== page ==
Last month’s blog covered how working with a neutral financial expert as part of a collaborative divorce or mediation provides couples with the flexibility to craft an agreement to meet the current and immediate future needs of their family. This month’s blog offers a few more examples of why divorcing couples might want to go this route.
As a quick review, a neutral financial expert is a finance professional, often a CPA or a financial planner, who has also undergone training on issues particular to divorce and dispute resolution. So even for couples who have worked with a financial professional to prepare their taxes or help them make investment decisions during the marriage, it’s not the same as the neutral financial professional in divorce negotiations.
The benefit of the neutral financial expert really is one of the advantages of opting for collaborative divorce or mediation rather than litigation. In most litigation cases, the financial details usually follow a formula with essentially no room for negotiation. Working with a neutral financial expert as part of a collaborative divorce process or mediation offers flexibility that is often not available in litigation.
An example of this occurred during one of my recent collaborative divorces. The issue at hand was taxes as it pertained to child support and alimony.
During the marriage, one spouse was the primary earner while the other stayed home with their child. In a traditional litigation, the earnings of the one spouse would have been entered in a standard formula for alimony and child support. Since child support is not tax deductible, the primary wage earner would have ended up in the 40 percent tax bracket. That tax burden would then make it difficult for him to make ends meet after paying both child support and alimony.
Working with a neutral financial expert as part of a collaborative divorce, the couple had some flexibility on how to ease the tax burden. After much analysis and examining several options, the expert devised a strategy where the primary wage earner would pay more in alimony—which is tax deductible for him and earnings his spouse would have to declare—and less in child support. It was a “win-win.” The amount paid to the spouse was more than the child support and alimony formulas would have provided (even after taxes) but the cost to the wage earner was less after considering the tax benefits. This provided more money for the care of the children and also freed up money for the wage earner for living expenses, retirement, etc.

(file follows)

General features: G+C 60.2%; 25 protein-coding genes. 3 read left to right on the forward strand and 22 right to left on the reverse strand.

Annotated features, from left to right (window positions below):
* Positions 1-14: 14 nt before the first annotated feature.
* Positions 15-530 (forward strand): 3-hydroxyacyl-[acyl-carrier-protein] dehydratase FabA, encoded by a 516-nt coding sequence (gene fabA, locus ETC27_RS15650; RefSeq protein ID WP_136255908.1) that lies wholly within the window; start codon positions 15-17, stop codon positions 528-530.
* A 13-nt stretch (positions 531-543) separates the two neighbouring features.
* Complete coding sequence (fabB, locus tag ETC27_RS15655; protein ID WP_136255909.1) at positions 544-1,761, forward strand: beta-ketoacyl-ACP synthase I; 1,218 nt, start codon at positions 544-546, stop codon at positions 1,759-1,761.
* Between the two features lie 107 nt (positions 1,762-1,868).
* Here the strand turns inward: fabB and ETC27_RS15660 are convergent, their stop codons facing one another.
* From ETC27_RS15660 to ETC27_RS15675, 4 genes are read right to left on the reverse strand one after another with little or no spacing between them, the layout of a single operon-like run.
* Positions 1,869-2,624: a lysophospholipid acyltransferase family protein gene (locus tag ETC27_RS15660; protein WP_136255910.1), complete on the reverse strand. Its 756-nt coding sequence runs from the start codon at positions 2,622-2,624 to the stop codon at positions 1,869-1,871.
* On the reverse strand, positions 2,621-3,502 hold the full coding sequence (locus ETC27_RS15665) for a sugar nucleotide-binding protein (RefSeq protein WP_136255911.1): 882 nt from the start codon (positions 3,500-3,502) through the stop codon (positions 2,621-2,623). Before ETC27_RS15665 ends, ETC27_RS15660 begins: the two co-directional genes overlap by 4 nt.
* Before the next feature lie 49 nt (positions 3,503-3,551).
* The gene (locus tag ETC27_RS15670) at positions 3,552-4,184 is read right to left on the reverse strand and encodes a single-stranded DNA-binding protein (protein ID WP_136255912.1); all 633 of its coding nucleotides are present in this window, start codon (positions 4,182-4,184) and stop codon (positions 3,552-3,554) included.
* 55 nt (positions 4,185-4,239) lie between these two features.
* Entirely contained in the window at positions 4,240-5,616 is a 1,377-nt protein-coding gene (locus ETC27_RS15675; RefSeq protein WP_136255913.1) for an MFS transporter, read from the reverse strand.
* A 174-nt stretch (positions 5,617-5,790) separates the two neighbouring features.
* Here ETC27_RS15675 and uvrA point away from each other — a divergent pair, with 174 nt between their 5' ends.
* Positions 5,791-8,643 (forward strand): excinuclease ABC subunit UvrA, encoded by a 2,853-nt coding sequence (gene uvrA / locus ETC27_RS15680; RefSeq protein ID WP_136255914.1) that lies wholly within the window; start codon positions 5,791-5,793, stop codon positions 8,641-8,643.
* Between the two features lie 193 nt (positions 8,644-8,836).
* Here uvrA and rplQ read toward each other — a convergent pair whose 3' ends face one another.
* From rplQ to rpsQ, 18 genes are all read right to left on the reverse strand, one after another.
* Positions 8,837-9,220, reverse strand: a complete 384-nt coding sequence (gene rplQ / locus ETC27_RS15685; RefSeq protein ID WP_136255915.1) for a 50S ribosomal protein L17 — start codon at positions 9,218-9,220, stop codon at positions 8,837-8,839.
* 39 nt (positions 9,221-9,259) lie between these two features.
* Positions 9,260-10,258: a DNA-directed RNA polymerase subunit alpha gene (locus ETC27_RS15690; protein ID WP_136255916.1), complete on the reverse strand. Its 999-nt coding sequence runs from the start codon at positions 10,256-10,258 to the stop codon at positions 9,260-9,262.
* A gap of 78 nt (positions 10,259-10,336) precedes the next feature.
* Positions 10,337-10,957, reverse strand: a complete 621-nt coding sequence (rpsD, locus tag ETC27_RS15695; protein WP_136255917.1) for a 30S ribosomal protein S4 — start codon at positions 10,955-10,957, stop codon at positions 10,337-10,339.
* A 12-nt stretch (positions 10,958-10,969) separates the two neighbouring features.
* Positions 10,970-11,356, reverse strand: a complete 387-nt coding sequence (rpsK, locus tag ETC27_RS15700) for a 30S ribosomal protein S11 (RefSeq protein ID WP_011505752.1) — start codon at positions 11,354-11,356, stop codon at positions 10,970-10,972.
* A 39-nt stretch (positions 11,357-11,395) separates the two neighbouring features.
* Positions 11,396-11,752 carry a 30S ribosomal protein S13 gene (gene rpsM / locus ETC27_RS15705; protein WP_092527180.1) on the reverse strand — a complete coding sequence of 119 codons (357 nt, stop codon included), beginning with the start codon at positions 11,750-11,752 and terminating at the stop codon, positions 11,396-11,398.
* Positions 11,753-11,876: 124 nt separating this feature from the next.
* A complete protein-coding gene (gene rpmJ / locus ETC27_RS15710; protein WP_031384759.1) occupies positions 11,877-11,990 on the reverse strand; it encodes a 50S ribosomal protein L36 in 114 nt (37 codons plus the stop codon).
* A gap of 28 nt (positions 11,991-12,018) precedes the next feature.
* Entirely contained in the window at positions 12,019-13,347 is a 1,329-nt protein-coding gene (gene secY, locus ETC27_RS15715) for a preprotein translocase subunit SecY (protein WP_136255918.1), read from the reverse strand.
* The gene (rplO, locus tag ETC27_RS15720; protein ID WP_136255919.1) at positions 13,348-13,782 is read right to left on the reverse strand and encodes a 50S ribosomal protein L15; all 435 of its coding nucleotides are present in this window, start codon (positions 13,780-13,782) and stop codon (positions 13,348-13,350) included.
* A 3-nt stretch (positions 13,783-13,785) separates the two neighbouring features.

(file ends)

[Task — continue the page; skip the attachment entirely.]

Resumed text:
While this description may sound fairly straightforward, the analysis required to make this work took the skills of a finance professional with specific training in this area. Yet I think you can see the benefit.
I’ve had many other cases where a neutral financial expert has been the reason for a successful outcome. One comes to mind regarding a divorcing couple that had an enormous amount of credit card debt. While the couple had several 401 (k) and IRA accounts for retirement, none of these accounts individually could pay off the credit card debt. Collectively, it was possible but would result in a 10 percent penalty for early withdrawal.
The financial expert assessed the situation. Noting that one of the spouses was over 59 years old and eligible to withdraw funds from the IRA without penalty, the financial expert devised a strategy where the older spouse withdrew funds to pay off the high-interest credit card debt without penalty and the younger spouse transferred funds from his IRA to the older spouse’s IRA after the divorce, without incurring taxes or penalties. As a result, the financial expert was able to equitably allocate the retirement funds so that both had 50 percent of the total retirement funds after the credit card debt was paid. Most important of all, both could then enter their new lives without paying high interest on credit cards that would greatly impede their being able to cover basic living expenses.
As mentioned before, these types of arrangements would have been very difficult for the aforementioned couples to come up with on their own. Both involve complex budgets, expense analysis and tax projections, as well as exploring/creating a number of financial solutions for the couple to consider. This kind of negotiation required a specialist who not only possessed the expertise, but was a neutral expert working for both of the parties. And like the example cited in the previous blog, I feel confident in saying an agreement like this would be unlikely to occur without a neutral financial expert to run the tax analysis.